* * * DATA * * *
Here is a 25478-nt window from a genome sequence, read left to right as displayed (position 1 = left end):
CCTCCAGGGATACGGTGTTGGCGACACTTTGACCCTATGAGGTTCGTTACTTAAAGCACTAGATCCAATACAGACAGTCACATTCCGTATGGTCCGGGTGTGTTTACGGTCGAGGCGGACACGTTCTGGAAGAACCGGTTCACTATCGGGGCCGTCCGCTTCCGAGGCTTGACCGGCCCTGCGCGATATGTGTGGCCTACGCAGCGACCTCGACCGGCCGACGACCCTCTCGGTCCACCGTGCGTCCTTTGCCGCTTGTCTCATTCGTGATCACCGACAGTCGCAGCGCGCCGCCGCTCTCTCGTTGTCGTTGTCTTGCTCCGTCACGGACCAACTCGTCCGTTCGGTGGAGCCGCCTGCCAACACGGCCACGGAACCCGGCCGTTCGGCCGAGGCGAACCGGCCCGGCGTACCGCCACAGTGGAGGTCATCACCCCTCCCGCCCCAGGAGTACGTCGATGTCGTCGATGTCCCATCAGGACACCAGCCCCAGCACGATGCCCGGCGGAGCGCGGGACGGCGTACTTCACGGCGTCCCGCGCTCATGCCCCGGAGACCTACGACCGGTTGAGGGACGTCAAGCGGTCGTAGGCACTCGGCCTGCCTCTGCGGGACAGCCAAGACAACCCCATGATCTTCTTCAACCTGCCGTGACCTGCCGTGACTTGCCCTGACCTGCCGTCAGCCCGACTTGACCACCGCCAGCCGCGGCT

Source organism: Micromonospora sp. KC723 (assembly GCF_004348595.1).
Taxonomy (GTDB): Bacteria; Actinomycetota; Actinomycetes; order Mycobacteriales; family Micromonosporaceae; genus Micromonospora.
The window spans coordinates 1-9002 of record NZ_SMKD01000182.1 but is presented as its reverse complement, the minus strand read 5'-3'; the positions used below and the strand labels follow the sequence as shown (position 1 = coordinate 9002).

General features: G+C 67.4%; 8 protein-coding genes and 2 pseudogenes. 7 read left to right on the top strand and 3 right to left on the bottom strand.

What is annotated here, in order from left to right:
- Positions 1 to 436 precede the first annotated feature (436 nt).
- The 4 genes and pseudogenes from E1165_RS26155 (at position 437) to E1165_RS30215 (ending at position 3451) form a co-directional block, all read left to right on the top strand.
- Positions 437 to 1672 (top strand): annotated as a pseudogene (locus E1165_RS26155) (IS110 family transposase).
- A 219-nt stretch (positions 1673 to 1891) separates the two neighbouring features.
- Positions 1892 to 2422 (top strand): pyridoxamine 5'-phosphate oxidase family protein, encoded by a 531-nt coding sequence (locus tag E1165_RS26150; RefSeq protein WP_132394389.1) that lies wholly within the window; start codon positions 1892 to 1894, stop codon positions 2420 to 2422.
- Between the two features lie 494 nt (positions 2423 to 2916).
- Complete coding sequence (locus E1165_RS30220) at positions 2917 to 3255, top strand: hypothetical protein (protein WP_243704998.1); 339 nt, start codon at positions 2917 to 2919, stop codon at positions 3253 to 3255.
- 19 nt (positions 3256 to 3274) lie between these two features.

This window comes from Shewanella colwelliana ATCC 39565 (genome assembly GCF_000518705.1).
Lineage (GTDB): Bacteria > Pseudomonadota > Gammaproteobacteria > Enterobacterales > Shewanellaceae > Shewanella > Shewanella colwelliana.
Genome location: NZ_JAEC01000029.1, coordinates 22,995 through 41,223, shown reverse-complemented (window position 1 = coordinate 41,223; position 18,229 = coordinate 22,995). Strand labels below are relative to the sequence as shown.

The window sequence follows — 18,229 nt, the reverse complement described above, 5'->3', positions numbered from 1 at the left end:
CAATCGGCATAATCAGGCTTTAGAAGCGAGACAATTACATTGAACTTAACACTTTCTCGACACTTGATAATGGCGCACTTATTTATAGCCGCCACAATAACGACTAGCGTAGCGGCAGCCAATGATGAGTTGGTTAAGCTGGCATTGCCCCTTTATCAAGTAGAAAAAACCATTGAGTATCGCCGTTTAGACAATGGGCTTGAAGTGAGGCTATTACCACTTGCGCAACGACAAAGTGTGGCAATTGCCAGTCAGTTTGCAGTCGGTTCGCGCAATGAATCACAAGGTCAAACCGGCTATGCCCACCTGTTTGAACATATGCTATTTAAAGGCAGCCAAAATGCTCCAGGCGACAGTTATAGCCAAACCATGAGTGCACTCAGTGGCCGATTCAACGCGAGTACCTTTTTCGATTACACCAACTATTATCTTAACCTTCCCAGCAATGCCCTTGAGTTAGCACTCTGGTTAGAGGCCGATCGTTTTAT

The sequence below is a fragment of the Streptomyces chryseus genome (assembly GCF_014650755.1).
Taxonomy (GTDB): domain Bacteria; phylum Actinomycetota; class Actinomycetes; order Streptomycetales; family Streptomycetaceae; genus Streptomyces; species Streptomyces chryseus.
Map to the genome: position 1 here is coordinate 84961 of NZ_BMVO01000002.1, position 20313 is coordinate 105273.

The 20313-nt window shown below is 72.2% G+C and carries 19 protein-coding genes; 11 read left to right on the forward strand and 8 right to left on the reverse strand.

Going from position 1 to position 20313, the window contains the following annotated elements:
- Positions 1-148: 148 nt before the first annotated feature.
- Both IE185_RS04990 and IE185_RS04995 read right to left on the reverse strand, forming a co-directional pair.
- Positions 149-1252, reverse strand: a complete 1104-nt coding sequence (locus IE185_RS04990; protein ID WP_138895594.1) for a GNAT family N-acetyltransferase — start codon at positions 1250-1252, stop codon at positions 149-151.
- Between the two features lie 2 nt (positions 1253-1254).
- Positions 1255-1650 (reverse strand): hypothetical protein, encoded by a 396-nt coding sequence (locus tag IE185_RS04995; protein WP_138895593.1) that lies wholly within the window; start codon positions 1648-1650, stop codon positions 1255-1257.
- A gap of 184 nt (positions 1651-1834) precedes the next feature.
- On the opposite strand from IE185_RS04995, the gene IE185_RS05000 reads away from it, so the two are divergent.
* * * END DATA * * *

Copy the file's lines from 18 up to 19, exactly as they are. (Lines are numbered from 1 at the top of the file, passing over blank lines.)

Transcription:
Genome location: NZ_JAEC01000029.1, coordinates 22,995 through 41,223, shown reverse-complemented (window position 1 = coordinate 41,223; position 18,229 = coordinate 22,995). Strand labels below are relative to the sequence as shown.

The window sequence follows — 18,229 nt, the reverse complement described above, 5'->3', positions numbered from 1 at the left end: